“Lets Make Out” is a raucous party track, an invitation to a wild, good time and conveniently the opener to our DEBUT ALBUM! It’s a forceful yet fun reclamation of female sexuality. The energy is to grab whatever cute person you’ve got your eye on and (with consent ofc) take life by the horns.

“Somebody”:
“Somebody” explores the idea of female sexuality a step further and places it implicitly with the individual. Existence in a female body is not consent; makeup is not consent; clothing is not consent; making out with someone is not (necessarily) consent. “Somebody” is a response to the outpouring of pain, strength and solidarity during The Slut Walk in Reykjavik summer before last, the need for this dialogue globally was enforced during the resurfacing of the #metoo campaign last October. “Somebody” is a call for solidarity and for changes in the fabric of our society.

“Fire”:
We often refer to ourselves as a fire trio; in reference to the energy we feel as a unit and our to astrological sun symbols (Sagittarius, Sagittarius, Leo). Fire explores that energy between people. It’s the spark, that’s very real but you can’t see or touch, but you can feel; electric and explosive in turn.

“Hey! Heartbreaker”:
“Hey! Heartbreaker” is a song truly written on the road, in front of a live audience, ever growing and ever changing. It first came to fruition during that fabled Canada Tour that you’ll often hear us mention. But now this song gets to live out it’s destiny in this full on fantasy recording; pumped up, wild and we don’t know about you but we just can’t sit still.

“Love Without Reason”:
“Love Without Reason”; our ballad, our love song for the modern day. Of course we have a soft side, but, of course we couldn’t keep too quiet.

“Kids”:
“Kids” is the sister song to “Love Without Reason”. It’s nostalgic, bittersweet and there’s always this moment on stage where we look around and grin because really, “we don’t wanna be anywhere else.” It’s a song from those days when it’s always sunny, and you can waste time together blissfully, because time is endless.

“Taste”:
After an insightful comment from a lover we almost called this song “Blow Job”; make of that what you will.

“Act My Age”:
“Act My Age” contains both our most sweet pop side with our most wild rocking side; perhaps present in these dual forces lays a fundamental truth about our current ethos; to exist in both extremes and to give the word an example of women existing in both extremes (and plenty of places in-between too).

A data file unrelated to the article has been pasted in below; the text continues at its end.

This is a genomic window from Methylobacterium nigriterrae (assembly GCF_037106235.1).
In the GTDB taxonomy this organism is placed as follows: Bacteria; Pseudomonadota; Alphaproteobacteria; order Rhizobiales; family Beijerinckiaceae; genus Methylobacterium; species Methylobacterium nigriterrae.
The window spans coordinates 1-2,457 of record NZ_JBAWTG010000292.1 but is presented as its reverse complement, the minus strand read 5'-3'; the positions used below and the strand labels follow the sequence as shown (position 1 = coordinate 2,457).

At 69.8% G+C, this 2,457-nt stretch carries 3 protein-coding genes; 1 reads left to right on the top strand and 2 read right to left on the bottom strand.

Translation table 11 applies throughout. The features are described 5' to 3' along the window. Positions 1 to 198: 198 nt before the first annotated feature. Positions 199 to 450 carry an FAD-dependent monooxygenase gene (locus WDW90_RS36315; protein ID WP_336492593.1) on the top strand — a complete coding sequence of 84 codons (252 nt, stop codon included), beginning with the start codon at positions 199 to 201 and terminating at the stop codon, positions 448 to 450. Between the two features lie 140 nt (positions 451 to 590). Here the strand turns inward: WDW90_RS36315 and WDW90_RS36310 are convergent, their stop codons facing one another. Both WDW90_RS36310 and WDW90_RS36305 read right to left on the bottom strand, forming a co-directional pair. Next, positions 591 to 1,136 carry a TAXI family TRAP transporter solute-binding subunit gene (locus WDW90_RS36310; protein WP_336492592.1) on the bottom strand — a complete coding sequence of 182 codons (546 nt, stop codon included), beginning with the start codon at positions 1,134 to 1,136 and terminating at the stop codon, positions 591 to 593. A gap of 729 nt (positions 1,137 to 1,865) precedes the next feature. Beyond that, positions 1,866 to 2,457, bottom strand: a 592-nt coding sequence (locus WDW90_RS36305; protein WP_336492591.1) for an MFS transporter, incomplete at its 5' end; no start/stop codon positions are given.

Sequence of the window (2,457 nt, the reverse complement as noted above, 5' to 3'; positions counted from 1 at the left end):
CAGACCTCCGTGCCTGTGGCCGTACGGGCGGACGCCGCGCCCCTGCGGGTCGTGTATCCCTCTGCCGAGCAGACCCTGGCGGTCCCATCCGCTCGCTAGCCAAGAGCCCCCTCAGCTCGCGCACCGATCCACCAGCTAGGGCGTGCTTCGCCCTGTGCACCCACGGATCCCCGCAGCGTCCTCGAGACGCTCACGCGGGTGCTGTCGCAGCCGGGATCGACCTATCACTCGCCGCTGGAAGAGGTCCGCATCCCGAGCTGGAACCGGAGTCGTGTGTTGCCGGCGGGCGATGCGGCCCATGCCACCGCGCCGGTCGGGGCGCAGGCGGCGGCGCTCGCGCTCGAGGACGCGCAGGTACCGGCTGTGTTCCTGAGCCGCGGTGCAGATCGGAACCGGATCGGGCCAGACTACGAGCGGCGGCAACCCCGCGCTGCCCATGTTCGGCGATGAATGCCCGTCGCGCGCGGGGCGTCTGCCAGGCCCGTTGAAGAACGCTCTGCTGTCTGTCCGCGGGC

“Right Now”:
“Right Now” encapsulates those times when we’ve been working hard and playing harder. Those times when you haven’t been home in weeks, and you are running on pure adrenaline, and you feel kind of wild, and don’t know how you’re still going but, hey, here you are, and it feels kind of good, but all you want is to be with really good friend, the kind of friend you can call at 1am and say, “can we get a pizza?” You know, those kinds of times.

“Spend the Night”:
Drawing to the end of the album is “Spend The Night”. “Spend The Night” is the sweetness in the knowledge of knowing time together is brief. It’s compassionate, strong and vulnerable. As a band you pass through cities and places so often and frequently and have this kind moment with so many people; “Spend The Night” is a love letter to every person in every city that we’ve touched, or that touched us.

“F.U.U.” (feat. Fever Dream)
There was a time when we thought we’d keep “F.U.U.” as an unlisted secret track to really mess with people’s eardrums, but when a secrets this good, why keep it? The big secret is that really it’s tune about a haircut, but at the same time “F.U.U.” is an unapologetic, no-fucks given assault on whatever’s making you MAD; be that your creepy driving instructor that keeps slapping your thigh, that dude telling you that you “better practice you’re guitar because looks fade,” or the friend that offers some condescending, slut shaming insight in the wake of sexual assault. And with our pal and all round Baddest Bitch Fever Dream spitting bars it’s a track that doesn’t quit. C’mon, scream “BITCHES” with us. It. Feels. So. Good.



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Wilco share deluxe reissues of A.M. and Being There: Stream/download


Today, Wilco are revisiting their past with deluxe reissues of their first two albums, 1995’s A.M. and 1996’s Being There. Apple Music and Spotify users can taken a listen to both below.